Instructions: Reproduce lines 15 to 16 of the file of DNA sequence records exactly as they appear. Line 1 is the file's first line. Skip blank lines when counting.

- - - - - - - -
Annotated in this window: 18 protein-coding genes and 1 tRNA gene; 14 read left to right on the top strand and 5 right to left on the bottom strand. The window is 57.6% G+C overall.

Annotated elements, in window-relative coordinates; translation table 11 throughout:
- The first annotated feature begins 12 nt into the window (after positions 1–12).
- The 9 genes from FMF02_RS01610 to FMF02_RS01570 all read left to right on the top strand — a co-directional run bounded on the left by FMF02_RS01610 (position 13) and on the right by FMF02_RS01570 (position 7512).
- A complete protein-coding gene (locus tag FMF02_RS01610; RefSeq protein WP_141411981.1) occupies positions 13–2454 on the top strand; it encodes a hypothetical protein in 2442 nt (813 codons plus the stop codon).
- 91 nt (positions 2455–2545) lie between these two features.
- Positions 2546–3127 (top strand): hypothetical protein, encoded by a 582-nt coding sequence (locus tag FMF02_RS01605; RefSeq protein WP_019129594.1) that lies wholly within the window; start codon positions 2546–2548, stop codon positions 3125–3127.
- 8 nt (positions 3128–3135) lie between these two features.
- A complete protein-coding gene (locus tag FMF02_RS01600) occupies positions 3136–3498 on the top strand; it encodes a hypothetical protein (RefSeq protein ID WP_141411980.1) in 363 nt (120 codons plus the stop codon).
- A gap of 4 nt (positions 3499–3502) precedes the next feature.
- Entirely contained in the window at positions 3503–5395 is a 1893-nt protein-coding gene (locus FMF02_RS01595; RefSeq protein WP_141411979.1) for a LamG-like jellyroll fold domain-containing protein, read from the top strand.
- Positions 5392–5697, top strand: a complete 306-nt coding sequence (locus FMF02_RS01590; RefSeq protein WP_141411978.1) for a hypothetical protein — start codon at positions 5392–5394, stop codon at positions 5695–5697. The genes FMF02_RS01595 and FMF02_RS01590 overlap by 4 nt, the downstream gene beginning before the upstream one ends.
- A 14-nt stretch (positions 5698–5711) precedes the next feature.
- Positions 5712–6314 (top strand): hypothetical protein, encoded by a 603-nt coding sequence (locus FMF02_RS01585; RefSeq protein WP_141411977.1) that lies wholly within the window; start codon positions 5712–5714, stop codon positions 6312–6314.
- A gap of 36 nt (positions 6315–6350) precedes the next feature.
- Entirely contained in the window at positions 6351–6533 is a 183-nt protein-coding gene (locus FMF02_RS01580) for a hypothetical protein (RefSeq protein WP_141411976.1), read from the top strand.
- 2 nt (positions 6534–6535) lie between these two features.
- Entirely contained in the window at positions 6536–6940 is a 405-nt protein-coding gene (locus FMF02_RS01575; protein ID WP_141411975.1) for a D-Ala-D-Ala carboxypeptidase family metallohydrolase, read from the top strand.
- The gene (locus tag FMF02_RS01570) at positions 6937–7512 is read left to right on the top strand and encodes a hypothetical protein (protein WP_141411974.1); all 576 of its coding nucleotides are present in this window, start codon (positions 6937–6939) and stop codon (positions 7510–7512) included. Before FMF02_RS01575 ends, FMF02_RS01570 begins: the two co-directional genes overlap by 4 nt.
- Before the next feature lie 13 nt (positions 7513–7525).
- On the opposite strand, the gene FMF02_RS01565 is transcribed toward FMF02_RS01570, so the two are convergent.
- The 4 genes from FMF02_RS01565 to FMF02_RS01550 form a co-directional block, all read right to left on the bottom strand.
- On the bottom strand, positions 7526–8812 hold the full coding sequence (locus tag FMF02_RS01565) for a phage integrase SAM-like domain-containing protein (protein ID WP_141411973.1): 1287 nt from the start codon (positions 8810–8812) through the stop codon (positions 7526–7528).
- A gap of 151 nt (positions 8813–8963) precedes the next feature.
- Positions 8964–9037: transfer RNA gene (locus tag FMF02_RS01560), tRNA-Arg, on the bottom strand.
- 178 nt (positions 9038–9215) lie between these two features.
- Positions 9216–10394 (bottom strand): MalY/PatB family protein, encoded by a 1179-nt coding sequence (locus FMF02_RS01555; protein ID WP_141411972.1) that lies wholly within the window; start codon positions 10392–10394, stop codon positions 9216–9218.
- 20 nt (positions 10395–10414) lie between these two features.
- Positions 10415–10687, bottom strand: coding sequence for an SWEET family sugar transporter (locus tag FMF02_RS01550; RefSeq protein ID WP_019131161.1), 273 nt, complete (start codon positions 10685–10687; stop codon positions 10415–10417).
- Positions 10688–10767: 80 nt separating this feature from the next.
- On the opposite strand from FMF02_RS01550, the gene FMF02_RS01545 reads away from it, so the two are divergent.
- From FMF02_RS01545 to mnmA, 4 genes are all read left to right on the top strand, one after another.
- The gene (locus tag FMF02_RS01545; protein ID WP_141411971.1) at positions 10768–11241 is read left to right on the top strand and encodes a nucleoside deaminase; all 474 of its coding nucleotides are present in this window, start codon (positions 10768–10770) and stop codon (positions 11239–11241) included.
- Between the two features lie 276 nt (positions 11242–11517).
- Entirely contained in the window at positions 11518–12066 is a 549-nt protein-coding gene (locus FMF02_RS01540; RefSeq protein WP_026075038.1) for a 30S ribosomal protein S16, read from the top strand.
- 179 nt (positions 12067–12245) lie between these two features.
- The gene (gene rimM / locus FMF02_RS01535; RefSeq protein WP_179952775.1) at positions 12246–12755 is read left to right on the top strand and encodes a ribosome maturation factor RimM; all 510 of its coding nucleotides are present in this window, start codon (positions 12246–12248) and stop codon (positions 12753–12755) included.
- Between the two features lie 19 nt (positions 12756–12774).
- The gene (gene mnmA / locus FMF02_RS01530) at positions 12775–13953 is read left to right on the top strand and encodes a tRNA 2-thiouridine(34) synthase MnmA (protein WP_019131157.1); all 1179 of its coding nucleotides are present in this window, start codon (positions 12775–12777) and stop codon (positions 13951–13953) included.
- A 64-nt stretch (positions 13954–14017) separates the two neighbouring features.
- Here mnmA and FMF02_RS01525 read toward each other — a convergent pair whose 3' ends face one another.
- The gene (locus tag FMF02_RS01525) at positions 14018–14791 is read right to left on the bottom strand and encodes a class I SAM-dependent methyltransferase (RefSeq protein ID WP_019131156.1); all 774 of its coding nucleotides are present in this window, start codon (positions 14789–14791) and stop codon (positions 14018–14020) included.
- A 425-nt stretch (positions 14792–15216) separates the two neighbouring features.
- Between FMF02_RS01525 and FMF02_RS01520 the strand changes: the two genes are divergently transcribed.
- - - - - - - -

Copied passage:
- A gap of 36 nt (positions 6315–6350) precedes the next feature.
- Entirely contained in the window at positions 6351–6533 is a 183-nt protein-coding gene (locus FMF02_RS01580) for a hypothetical protein (RefSeq protein WP_141411976.1), read from the top strand.